| Written By Lloyd Webb Features

Top Five Drinks For Football 

With so many sports drinks on the market, it can be hard to find the right one for you. When it comes to football, we’ve spoken to our resident sports scientist Chris Barnes to find out what the professionals are drinking before, during and after a game so your selection headache is a thing of the past.

Considering the average human body is made up of around 60% H20, it’s important you get the right fluids into your body when it comes to preparation, performance and recovery – just a two per cent drop due to dehydration is enough to impact your game. Take a look at our definitive list of the drinks you need to incorporate into your game.

Water

Ask any sports scientist, they’ll tell you the best drink for any sport is water. Preventing muscular fatigue, avoiding cramp, reducing dehydration, boosting the immune system and increasing energy are just a few of the many benefits water can boast while it’s important to get the right amount of hydration before, during and after exercise.

“The amount of fluid you lose in a match will vary according to the demands of the game and weather conditions,” says Chris Barnes. “It’s useful to gauge how much fluid has been lost by weighing yourself pre-match and post-match. For every one kilogram lost, you should aim to consume one-and-a-half litres of fluid. Do ensure you maintain a healthy state of hydration – the average athletic male adult should aim to consume between one-and-a-half to two-and-a-half litres of fluid each day while women should drink slightly less.”

Fruit and vegetable smoothie

An apple a day may keep the doctor away, but a concoction of fruits, vegetables and yoghurt or milk makes for a fantastic recovery drink. Not only will your immune system reap the rewards from an increase in vitamins, minerals and antioxidants, but the protein and carbohydrate content makes sure you successfully refuel, reduce muscular fatigue and build muscle.

“If you wish to take extra protein on board after exercise, consume yogurt or a fruit smoothie,” continues Chris. “To help the recovery processes post exercise, and reduce soreness and inflammation, try to consume natural antioxidants such as sweet cherry or broccoli. To maintain a healthy immune system, you should consume a fruit and vegetables rich in vitamins and minerals. Mix up the colours to achieve this and some good examples include blueberries, tomatoes, green beans and bananas.”

Chocolate milk

Yes, you did read that right – chocolate milk is good for you. Well, to be more technical, it’s high protein and vitamin content makes for an ideal recovery drink after a difficult training session or match. It doesn’t have to be chocolate, any flavour does the trick, but milk replaces the sodium and calcium lost while sweating in addition to the energy-refuelling carbohydrates and important vitamin D.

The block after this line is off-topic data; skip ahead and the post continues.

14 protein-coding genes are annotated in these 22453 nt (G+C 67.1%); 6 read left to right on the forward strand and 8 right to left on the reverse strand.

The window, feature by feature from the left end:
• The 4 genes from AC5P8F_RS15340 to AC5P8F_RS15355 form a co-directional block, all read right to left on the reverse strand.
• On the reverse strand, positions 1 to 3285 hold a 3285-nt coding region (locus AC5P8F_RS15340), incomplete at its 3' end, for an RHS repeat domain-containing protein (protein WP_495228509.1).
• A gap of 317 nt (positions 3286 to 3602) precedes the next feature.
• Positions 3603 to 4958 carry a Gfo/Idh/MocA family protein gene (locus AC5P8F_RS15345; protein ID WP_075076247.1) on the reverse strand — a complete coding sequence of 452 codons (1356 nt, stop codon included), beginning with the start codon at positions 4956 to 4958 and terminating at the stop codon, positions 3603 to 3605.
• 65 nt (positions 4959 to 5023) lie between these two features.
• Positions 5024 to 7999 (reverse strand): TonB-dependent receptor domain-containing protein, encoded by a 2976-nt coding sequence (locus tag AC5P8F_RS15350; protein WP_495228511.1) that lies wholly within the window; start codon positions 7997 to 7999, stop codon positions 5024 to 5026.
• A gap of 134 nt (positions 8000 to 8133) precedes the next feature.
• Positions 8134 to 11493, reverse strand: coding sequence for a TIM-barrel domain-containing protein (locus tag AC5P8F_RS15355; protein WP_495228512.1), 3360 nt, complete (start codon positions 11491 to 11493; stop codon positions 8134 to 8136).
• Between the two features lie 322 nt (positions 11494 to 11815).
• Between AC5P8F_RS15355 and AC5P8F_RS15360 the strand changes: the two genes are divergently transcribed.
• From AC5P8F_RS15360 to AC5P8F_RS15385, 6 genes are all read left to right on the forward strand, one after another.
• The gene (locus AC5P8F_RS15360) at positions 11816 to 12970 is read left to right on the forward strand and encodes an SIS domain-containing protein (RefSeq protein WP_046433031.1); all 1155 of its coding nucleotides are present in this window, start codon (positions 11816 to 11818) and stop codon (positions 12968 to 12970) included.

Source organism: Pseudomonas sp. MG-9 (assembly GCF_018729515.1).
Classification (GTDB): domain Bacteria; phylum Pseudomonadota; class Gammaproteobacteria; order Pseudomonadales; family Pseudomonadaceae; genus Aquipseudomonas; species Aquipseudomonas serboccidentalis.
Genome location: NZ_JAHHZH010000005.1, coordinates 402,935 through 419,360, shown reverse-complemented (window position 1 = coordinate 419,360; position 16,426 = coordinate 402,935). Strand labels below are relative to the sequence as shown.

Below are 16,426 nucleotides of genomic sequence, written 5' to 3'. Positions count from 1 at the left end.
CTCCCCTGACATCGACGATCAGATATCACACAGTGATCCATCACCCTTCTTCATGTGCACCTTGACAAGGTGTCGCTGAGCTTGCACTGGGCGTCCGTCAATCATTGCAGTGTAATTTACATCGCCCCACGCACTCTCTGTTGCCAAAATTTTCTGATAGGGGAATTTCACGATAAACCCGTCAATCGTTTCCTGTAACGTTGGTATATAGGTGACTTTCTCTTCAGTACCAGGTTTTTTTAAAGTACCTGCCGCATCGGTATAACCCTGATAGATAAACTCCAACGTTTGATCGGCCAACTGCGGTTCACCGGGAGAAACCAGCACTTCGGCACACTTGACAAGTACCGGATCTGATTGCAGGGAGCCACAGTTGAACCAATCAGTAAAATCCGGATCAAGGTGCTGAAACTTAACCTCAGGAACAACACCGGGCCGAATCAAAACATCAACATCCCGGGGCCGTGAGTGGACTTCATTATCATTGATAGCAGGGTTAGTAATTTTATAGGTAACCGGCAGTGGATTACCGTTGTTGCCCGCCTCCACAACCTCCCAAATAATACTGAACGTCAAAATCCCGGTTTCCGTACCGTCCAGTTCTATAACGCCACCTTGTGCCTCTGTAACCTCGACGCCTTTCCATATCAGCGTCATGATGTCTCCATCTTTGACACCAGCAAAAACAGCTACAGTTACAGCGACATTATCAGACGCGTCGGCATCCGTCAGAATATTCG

“Following a strenuous match you may not have a recovery drink to hand,” adds Chris. “A terrific alternative, and one which provides protein and vitamins, is to drink a pint of milk. If you don’t like plain milk, there are plenty of flavour choices such as chocolate, strawberry or banana. Football puts huge stress on the bones, so you’ll need to ensure your diet contains sufficient amounts of calcium and vitamin D which work hand-in-hand to support good bone health.”

Isotonic sports drink

Good luck going to a match and not seeing a popular isotonic sports drink brand – they’re everywhere. Athletes are paid a lot of money to consume such products, but do they actually do anything for you? The answer is yes, but getting the right one suited to your sport is important. Footballers should be aiming for a specific amount of carbohydrates as Chris outlines below while such drinks also ensure you maintain a constant level of blood sugar and electrolytes.

“There are many sports drinks on the market,” says Chris. “An ideal one for football players would contain approximately six per cent carbohydrates. Use these drinks around training and matches. Avoid using them for daily activities as you can derive the energy for that from your normal diet, while it’s also important to replenish energy stores after a football match as soon as possible. When tough sessions are planned in quick succession you’ll need a healthy balance of electrolytes to maintain optimum nerve and muscle function. Consuming electrolyte recovery drinks (containing sodium, chloride and potassium) is an excellent way of addressing this challenge.”

Protein shake

You may associate such drinks with bodybuilding, but protein shakes are an important part to the modern footballer’s recovery process. Proteins are vital for manufacturing hormones, enzymes, cellular messengers, nucleic acids, and immune-system components and without it, muscles take longer to repair leading to fatigue and injury. You can get most of the required amount from solely solid food, but should you have games in quick succession, a protein shake can help the recovery process.

“It is vitally important that you recover well,” says Chris. “Taking a protein shake containing a combination of protein (20-25g) and carbohydrate (25-40g) provides many of the immediate nutrients you need to kickstart the recovery process.”

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